Seasoned professionals often feel the need to correct faux pas young professionals commit–and rightfully so. As a young professional, I can honestly say I appreciate and crave that guidance. I am sure others feel the same way.
Having served as a manager for both my college radio and television station, I can attest to the importance of passing along the airs and graces of an organization or industry to “newbies.” In television, one such cautionary tidbit I provided was don’t say anything you wouldn’t say in church in front of a microphone, as it could be live.
However, with workplace sensitivity and professional ethics prevalent now more than ever in our society, it is increasingly important to take care in how seasoned professionals communicate when disseminating these lessons. In other words, we must think before we speak (or type).
Kelly Blazek, the self-described “Job Bank House Mother” and IABC Cleveland award-winning communicator, is now experiencing a personal branding crisis due to what could be mildly described as an insensitivity issue.
The inciting incident for this branding crisis was Blazek’s response to an email from a Chicago-based young professional named Diana Mekota hoping to join Blazek’s Job Bank and connect on LinkedIn. Blazek’s reply found its way to both Imgur and BuzzFeed:
For more details regarding Blazek or the situation, Cleveland Scene put together a great article.
Having read countless crisis cases, studied crisis theory and written a literature review on digital tools in crisis communication, I know Blazek’s email and subsequent reaction to the digital explosion are fraught with issues.
Walking the talk
For starters, in the digital age, there are incalculable opportunities for the powerless to be empowered and for the previously unshared to become sharable. Therefore, as a “professional” with an established brand of helping people find jobs and being a “mother” figure, authenticity is key. You cannot purport a nurturing environment of a Job Bank and, subsequently, respond with “slap down” emails to those reaching out to you for help.
If you wish to position yourself as a hard-nosed professional delivering tough love, à la Simon Cowell or Donald Trump, using nurturing trigger language like “house mother” misleads your publics and sets you up for failure. Language choice and wording is key to developing and maintaining a personal brand. However, you must walk the talk in the digital age, as your publics will use technology, like Twitter, to call you out if you are not being genuine.
For instance, check out Blazek’s ascribed values in the following quote from this IABC Cleveland article from 2013. They clearly do not match up with her practice in this circumstance:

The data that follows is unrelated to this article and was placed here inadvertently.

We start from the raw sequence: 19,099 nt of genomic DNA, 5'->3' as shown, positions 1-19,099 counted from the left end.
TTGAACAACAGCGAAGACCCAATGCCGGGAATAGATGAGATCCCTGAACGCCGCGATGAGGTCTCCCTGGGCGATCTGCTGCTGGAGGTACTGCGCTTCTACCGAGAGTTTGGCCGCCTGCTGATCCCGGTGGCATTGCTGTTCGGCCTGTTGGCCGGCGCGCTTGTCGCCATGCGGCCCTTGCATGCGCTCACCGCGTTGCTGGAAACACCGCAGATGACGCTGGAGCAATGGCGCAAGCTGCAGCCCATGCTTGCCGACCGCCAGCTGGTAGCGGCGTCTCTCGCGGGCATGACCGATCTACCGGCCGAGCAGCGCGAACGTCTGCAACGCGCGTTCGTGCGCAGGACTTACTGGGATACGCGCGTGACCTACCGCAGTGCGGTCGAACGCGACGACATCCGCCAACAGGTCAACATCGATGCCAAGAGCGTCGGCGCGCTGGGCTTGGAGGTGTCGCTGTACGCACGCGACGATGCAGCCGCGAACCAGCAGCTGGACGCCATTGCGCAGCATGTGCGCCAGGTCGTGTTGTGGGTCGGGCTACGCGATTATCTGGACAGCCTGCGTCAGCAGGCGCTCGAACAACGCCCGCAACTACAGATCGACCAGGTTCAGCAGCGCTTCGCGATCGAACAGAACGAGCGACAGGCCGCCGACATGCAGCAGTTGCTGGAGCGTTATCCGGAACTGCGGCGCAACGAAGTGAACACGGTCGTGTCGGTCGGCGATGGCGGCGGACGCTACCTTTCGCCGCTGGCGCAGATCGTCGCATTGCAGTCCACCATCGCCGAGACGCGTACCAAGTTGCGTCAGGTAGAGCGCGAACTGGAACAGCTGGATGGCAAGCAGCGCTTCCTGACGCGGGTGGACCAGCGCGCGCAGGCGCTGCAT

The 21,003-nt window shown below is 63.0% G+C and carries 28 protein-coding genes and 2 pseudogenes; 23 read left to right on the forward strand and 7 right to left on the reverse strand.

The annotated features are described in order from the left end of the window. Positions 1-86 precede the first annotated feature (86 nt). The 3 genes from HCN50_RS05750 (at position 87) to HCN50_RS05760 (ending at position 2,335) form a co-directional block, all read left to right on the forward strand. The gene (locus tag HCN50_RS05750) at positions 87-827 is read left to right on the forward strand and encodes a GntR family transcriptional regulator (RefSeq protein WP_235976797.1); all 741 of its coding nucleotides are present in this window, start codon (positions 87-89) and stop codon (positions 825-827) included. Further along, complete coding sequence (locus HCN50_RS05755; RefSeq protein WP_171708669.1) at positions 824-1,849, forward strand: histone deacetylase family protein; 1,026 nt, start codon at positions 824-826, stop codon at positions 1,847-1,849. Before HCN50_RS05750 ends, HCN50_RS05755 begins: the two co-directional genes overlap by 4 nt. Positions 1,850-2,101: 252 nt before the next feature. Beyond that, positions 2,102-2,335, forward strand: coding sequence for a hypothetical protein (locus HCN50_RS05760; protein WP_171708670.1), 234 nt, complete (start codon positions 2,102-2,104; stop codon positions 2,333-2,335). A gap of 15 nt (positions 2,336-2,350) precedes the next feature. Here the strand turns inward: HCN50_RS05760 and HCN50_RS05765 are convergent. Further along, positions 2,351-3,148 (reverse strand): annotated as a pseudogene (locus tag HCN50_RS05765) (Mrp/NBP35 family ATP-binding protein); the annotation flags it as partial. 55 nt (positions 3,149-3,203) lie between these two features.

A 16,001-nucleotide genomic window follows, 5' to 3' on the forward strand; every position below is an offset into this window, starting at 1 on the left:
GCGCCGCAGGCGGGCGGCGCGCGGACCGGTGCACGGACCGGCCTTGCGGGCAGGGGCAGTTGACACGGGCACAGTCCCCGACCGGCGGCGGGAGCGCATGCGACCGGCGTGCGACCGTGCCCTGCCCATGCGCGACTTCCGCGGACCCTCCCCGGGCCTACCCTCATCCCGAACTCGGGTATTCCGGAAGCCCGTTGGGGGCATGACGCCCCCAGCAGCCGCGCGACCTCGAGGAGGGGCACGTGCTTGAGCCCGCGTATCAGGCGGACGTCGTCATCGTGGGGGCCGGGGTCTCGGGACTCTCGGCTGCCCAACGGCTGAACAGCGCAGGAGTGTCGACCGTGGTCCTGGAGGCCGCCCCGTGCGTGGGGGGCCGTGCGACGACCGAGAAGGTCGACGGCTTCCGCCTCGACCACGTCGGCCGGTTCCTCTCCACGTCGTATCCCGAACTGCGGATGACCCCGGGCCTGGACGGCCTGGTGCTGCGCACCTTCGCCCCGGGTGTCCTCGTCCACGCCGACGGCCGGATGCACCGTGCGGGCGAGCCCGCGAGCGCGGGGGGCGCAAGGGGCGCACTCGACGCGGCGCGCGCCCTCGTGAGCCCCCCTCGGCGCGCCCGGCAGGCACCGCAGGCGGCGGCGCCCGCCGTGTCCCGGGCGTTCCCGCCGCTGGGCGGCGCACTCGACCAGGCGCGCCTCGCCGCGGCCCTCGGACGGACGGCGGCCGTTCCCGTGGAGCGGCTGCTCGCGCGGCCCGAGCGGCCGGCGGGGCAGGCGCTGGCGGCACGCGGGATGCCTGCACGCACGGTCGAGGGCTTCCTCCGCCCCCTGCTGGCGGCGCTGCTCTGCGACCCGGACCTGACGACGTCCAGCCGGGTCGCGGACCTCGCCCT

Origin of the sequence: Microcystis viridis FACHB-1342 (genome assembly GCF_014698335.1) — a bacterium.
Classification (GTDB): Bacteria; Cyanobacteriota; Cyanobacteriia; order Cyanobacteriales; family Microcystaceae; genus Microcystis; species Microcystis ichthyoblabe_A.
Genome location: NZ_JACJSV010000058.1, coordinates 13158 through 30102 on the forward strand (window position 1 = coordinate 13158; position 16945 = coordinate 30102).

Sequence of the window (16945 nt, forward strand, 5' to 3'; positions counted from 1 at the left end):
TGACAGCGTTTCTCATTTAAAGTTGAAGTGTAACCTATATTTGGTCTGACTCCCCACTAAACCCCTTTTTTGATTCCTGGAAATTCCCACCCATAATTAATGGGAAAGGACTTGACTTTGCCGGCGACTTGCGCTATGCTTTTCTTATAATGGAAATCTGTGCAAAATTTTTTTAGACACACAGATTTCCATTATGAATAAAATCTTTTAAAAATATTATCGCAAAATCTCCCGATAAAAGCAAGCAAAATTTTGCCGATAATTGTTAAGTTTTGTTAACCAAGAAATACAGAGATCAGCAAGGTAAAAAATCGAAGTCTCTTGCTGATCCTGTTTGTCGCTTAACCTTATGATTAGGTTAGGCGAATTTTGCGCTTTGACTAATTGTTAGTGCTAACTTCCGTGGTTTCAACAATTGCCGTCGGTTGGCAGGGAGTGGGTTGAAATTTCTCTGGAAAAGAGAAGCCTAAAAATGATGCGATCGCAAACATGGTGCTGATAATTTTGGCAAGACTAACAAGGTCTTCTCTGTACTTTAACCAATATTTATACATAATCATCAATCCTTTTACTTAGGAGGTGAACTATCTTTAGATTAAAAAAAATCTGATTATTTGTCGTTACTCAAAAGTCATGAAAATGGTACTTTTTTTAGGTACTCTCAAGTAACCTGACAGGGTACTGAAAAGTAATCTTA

“I’ve always been a passionate advocate for keeping talent in NE Ohio, and we have so much of it in the region,” Blazek told attendees at the IABC recognition event at Cleveland’s Pura Vida. “I want my subscribers to feel like everyone is my little sister or brother, and I’m looking out for them.”
If she considers folks she’s helping in the industry her family, I’d hate to see how she treats her enemies.
The number one rule of crisis communication is do not hide your head in the sand. Blazek seems to have adopted a stonewall strategy for #Kellygate. Once this email started blowing up on social media, Blazek shutdown her Job Bank Twitter account, WordPress blog and LinkedIn profile. According to archived Google crawls of these sites, her Twitter account prior to the crisis had nearly 3,000 followers while her blog had been visited nearly 150,000 times, both of which could have been used to issue a quick response.
There is no way to get ahead on messaging during a crisis without the appropriate vehicles. If I were Blazek, my first move would have been an apology followed by a very public acceptance of Mekota into the Job Bank. However, with no public response from Blazek, the Internet is doing the talking for her via articles, tweets and blog posts.
During a crisis, if you don’t provide your side of the story, public opinion will provide it for you–and it may be inaccurate or libelous. Blazek could be taking control of the situation to attempt to salvage her personal brand; however, as of this writing, we’ve heard nothing. It is fascinating that someone whose firm offers crisis communication counsel is responding so poorly.
It seems the digital court of public opinion is inventing new terms–Blazeked–to describe this sort of treatment. I’ll be watching this case closely as it evolves.
Update: Blazek apologizes
Kelly Blazek issued an apology to both Mekota and The Plain Dealer. This Cleveland.com article details the full story with reaction from Mekota and Blazek’s apology, which is reposted below:
I am very sorry to the people I have hurt.
Creating and updating the Cleveland Job Bank listings has been my hobby for more than ten years. It started as a labor of love for the marketing industry, but somehow it also became a labor, and I vented my frustrations on the very people I set out to help.
Hundreds of people contact me every month looking for help, and as the bottom fell out of the job market, their outreach and requests demanded more of my time. I became shortsighted and impatient, and that was wrong.
My Job Bank listings were supposed to be about hope, and I failed that. In my harsh reply notes, I lost my perspective about how to help, and I also lost sight of kindness, which is why I started the Job Bank listings in the first place.
The note I sent to Diana was rude, unwelcoming, unprofessional and wrong. I am reaching out to her to apologize. Diana and her generation are the future of this city. I wish her all the best in landing a job in this great town.
What is your take on Blazek’s response? Was she justified, or is this a teachable moment for professionals? Have you ever been “Blazeked”? Is the apology enough, or is it too little too late? Feel free to share your comments and stories below.